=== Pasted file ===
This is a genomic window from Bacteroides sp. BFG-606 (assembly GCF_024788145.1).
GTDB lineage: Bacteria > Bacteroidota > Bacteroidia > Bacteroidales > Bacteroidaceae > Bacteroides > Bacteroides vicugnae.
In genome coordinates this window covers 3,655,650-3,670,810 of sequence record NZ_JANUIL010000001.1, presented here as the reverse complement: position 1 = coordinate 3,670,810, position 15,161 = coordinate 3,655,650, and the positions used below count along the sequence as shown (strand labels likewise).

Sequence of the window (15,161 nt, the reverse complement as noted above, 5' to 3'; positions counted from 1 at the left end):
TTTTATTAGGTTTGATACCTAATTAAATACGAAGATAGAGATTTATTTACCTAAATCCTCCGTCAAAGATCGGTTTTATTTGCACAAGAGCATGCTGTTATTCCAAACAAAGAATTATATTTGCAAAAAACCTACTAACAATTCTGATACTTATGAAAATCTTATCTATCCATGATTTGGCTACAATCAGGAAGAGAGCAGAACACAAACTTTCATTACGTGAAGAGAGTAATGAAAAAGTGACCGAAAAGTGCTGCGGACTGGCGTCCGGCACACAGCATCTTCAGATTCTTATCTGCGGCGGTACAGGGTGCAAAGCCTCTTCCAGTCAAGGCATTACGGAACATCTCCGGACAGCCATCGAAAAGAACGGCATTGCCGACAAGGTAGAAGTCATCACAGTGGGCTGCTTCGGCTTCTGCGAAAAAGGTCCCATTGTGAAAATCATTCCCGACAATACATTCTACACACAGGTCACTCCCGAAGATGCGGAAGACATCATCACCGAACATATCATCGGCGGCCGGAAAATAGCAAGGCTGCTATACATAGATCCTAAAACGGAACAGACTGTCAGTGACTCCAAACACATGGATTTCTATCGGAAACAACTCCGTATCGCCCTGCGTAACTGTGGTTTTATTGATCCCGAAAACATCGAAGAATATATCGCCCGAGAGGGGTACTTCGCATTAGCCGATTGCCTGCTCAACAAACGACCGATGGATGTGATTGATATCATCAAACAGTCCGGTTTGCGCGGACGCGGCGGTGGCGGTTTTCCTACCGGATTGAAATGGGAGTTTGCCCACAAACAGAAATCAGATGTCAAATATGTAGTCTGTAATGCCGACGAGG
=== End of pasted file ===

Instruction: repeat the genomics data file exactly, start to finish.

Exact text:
This is a genomic window from Bacteroides sp. BFG-606 (assembly GCF_024788145.1).
GTDB lineage: Bacteria > Bacteroidota > Bacteroidia > Bacteroidales > Bacteroidaceae > Bacteroides > Bacteroides vicugnae.
In genome coordinates this window covers 3,655,650-3,670,810 of sequence record NZ_JANUIL010000001.1, presented here as the reverse complement: position 1 = coordinate 3,670,810, position 15,161 = coordinate 3,655,650, and the positions used below count along the sequence as shown (strand labels likewise).

Sequence of the window (15,161 nt, the reverse complement as noted above, 5' to 3'; positions counted from 1 at the left end):
TTTTATTAGGTTTGATACCTAATTAAATACGAAGATAGAGATTTATTTACCTAAATCCTCCGTCAAAGATCGGTTTTATTTGCACAAGAGCATGCTGTTATTCCAAACAAAGAATTATATTTGCAAAAAACCTACTAACAATTCTGATACTTATGAAAATCTTATCTATCCATGATTTGGCTACAATCAGGAAGAGAGCAGAACACAAACTTTCATTACGTGAAGAGAGTAATGAAAAAGTGACCGAAAAGTGCTGCGGACTGGCGTCCGGCACACAGCATCTTCAGATTCTTATCTGCGGCGGTACAGGGTGCAAAGCCTCTTCCAGTCAAGGCATTACGGAACATCTCCGGACAGCCATCGAAAAGAACGGCATTGCCGACAAGGTAGAAGTCATCACAGTGGGCTGCTTCGGCTTCTGCGAAAAAGGTCCCATTGTGAAAATCATTCCCGACAATACATTCTACACACAGGTCACTCCCGAAGATGCGGAAGACATCATCACCGAACATATCATCGGCGGCCGGAAAATAGCAAGGCTGCTATACATAGATCCTAAAACGGAACAGACTGTCAGTGACTCCAAACACATGGATTTCTATCGGAAACAACTCCGTATCGCCCTGCGTAACTGTGGTTTTATTGATCCCGAAAACATCGAAGAATATATCGCCCGAGAGGGGTACTTCGCATTAGCCGATTGCCTGCTCAACAAACGACCGATGGATGTGATTGATATCATCAAACAGTCCGGTTTGCGCGGACGCGGCGGTGGCGGTTTTCCTACCGGATTGAAATGGGAGTTTGCCCACAAACAGAAATCAGATGTCAAATATGTAGTCTGTAATGCCGACGAGG